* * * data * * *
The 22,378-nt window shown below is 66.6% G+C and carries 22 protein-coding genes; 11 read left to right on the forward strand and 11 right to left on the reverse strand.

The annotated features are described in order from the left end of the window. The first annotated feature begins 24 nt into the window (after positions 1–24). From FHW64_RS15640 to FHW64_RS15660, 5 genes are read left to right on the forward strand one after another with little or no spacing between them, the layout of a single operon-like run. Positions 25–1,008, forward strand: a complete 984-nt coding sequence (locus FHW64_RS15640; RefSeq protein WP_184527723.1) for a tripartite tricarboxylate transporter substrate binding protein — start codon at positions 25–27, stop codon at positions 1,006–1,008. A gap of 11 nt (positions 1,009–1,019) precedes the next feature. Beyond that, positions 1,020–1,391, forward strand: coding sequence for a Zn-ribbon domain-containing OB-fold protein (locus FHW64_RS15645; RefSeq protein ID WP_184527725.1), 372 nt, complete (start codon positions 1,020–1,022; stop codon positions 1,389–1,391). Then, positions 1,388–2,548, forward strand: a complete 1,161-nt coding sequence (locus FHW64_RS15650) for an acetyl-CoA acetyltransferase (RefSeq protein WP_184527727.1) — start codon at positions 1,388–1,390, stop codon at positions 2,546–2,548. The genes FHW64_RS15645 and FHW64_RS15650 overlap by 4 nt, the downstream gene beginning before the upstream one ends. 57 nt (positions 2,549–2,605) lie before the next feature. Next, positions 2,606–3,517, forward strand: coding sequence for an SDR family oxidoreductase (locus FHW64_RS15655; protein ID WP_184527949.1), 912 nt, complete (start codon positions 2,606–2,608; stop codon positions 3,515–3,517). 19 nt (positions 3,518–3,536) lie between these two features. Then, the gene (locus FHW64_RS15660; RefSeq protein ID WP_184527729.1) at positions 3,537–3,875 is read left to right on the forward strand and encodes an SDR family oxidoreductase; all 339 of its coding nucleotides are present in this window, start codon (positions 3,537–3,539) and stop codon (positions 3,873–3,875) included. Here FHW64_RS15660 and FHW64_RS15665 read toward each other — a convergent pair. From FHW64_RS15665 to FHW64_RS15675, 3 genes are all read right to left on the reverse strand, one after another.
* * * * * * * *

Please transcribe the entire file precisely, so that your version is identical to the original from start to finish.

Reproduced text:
The 22,378-nt window shown below is 66.6% G+C and carries 22 protein-coding genes; 11 read left to right on the forward strand and 11 right to left on the reverse strand.

The annotated features are described in order from the left end of the window. The first annotated feature begins 24 nt into the window (after positions 1–24). From FHW64_RS15640 to FHW64_RS15660, 5 genes are read left to right on the forward strand one after another with little or no spacing between them, the layout of a single operon-like run. Positions 25–1,008, forward strand: a complete 984-nt coding sequence (locus FHW64_RS15640; RefSeq protein WP_184527723.1) for a tripartite tricarboxylate transporter substrate binding protein — start codon at positions 25–27, stop codon at positions 1,006–1,008. A gap of 11 nt (positions 1,009–1,019) precedes the next feature. Beyond that, positions 1,020–1,391, forward strand: coding sequence for a Zn-ribbon domain-containing OB-fold protein (locus FHW64_RS15645; RefSeq protein ID WP_184527725.1), 372 nt, complete (start codon positions 1,020–1,022; stop codon positions 1,389–1,391). Then, positions 1,388–2,548, forward strand: a complete 1,161-nt coding sequence (locus FHW64_RS15650) for an acetyl-CoA acetyltransferase (RefSeq protein WP_184527727.1) — start codon at positions 1,388–1,390, stop codon at positions 2,546–2,548. The genes FHW64_RS15645 and FHW64_RS15650 overlap by 4 nt, the downstream gene beginning before the upstream one ends. 57 nt (positions 2,549–2,605) lie before the next feature. Next, positions 2,606–3,517, forward strand: coding sequence for an SDR family oxidoreductase (locus FHW64_RS15655; protein ID WP_184527949.1), 912 nt, complete (start codon positions 2,606–2,608; stop codon positions 3,515–3,517). 19 nt (positions 3,518–3,536) lie between these two features. Then, the gene (locus FHW64_RS15660; RefSeq protein ID WP_184527729.1) at positions 3,537–3,875 is read left to right on the forward strand and encodes an SDR family oxidoreductase; all 339 of its coding nucleotides are present in this window, start codon (positions 3,537–3,539) and stop codon (positions 3,873–3,875) included. Here FHW64_RS15660 and FHW64_RS15665 read toward each other — a convergent pair. From FHW64_RS15665 to FHW64_RS15675, 3 genes are all read right to left on the reverse strand, one after another.